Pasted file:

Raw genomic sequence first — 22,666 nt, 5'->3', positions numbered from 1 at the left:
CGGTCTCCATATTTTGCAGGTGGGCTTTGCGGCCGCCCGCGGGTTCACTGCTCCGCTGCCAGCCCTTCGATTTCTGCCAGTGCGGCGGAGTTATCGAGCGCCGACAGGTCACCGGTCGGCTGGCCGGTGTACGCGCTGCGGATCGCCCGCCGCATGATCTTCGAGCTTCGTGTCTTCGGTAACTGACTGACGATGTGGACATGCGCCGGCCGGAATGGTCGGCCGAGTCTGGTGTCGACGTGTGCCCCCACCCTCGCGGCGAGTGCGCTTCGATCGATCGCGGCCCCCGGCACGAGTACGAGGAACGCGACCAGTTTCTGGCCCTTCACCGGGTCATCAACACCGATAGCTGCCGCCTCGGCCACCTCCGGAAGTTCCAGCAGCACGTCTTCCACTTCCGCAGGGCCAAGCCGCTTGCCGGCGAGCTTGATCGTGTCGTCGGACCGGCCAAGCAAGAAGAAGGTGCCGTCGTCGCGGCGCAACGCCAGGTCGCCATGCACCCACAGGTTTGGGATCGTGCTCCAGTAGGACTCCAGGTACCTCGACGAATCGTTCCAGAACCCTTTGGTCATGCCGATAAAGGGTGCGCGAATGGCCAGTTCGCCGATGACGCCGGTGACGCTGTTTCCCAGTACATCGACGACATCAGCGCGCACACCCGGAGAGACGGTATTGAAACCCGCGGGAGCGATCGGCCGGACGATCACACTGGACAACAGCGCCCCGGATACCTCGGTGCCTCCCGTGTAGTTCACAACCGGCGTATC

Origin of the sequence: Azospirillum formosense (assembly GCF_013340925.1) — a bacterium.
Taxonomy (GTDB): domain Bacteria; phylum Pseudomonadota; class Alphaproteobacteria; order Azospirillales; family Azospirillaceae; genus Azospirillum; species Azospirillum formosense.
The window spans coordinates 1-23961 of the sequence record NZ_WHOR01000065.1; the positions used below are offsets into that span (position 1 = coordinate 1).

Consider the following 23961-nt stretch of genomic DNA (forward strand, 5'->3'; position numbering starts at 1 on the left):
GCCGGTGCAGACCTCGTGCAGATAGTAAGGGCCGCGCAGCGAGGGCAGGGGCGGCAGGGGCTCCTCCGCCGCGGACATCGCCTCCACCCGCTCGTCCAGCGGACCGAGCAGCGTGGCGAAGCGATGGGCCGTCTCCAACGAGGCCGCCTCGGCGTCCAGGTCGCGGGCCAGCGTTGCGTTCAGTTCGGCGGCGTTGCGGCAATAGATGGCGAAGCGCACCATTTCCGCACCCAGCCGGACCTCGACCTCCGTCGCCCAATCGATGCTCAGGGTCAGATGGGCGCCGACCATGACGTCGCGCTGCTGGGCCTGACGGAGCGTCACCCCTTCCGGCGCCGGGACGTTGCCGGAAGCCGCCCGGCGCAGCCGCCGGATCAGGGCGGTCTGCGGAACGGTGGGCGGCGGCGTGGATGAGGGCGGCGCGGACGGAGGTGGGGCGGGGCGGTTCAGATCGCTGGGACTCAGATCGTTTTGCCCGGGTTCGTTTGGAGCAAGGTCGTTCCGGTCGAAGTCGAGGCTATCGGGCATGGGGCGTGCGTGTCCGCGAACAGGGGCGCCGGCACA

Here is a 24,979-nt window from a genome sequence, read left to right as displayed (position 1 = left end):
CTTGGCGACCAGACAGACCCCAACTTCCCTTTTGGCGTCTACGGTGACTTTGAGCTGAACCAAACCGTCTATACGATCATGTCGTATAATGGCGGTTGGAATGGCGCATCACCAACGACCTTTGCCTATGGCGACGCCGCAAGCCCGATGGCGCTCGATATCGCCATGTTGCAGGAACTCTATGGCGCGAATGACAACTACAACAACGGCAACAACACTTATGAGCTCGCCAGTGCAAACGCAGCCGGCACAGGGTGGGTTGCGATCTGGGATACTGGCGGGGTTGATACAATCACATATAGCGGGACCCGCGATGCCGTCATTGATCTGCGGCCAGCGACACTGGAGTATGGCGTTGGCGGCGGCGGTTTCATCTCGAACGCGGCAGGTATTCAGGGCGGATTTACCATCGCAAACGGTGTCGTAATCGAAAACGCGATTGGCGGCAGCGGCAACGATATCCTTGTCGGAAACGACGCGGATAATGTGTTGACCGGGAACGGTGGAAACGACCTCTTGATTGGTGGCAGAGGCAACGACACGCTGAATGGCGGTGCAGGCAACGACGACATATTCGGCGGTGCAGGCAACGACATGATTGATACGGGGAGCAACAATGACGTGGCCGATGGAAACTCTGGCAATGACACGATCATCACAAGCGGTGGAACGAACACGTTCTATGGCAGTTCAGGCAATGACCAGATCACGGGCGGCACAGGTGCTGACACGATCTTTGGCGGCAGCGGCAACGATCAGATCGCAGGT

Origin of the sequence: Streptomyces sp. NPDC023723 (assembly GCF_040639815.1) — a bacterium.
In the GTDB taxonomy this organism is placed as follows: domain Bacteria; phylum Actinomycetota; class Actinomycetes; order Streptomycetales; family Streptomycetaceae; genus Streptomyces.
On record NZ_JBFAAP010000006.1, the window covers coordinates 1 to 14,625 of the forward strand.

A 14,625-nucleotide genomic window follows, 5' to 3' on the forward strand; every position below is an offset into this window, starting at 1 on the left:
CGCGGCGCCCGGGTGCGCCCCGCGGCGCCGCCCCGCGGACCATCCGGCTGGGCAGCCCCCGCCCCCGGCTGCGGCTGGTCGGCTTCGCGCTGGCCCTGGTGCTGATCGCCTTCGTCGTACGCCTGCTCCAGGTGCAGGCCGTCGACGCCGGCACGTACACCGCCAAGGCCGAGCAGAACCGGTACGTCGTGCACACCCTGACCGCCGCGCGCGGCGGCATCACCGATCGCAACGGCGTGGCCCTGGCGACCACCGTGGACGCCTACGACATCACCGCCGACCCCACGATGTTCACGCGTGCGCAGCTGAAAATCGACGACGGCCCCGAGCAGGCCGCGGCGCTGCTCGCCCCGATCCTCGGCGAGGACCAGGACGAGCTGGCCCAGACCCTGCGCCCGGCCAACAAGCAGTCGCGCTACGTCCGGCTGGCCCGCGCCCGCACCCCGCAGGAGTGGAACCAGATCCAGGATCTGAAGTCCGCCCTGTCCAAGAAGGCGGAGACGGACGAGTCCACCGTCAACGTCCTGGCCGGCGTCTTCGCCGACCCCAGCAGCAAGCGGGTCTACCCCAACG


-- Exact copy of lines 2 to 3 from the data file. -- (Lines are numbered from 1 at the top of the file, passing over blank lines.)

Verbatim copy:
CGGTCTCCATATTTTGCAGGTGGGCTTTGCGGCCGCCCGCGGGTTCACTGCTCCGCTGCCAGCCCTTCGATTTCTGCCAGTGCGGCGGAGTTATCGAGCGCCGACAGGTCACCGGTCGGCTGGCCGGTGTACGCGCTGCGGATCGCCCGCCGCATGATCTTCGAGCTTCGTGTCTTCGGTAACTGACTGACGATGTGGACATGCGCCGGCCGGAATGGTCGGCCGAGTCTGGTGTCGACGTGTGCCCCCACCCTCGCGGCGAGTGCGCTTCGATCGATCGCGGCCCCCGGCACGAGTACGAGGAACGCGACCAGTTTCTGGCCCTTCACCGGGTCATCAACACCGATAGCTGCCGCCTCGGCCACCTCCGGAAGTTCCAGCAGCACGTCTTCCACTTCCGCAGGGCCAAGCCGCTTGCCGGCGAGCTTGATCGTGTCGTCGGACCGGCCAAGCAAGAAGAAGGTGCCGTCGTCGCGGCGCAACGCCAGGTCGCCATGCACCCACAGGTTTGGGATCGTGCTCCAGTAGGACTCCAGGTACCTCGACGAATCGTTCCAGAACCCTTTGGTCATGCCGATAAAGGGTGCGCGAATGGCCAGTTCGCCGATGACGCCGGTGACGCTGTTTCCCAGTACATCGACGACATCAGCGCGCACACCCGGAGAGACGGTATTGAAACCCGCGGGAGCGATCGGCCGGACGATCACACTGGACAACAGCGCCCCGGATACCTCGGTGCCTCCCGTGTAGTTCACAACCGGCGTATC

Origin of the sequence: Azospirillum formosense (assembly GCF_013340925.1) — a bacterium.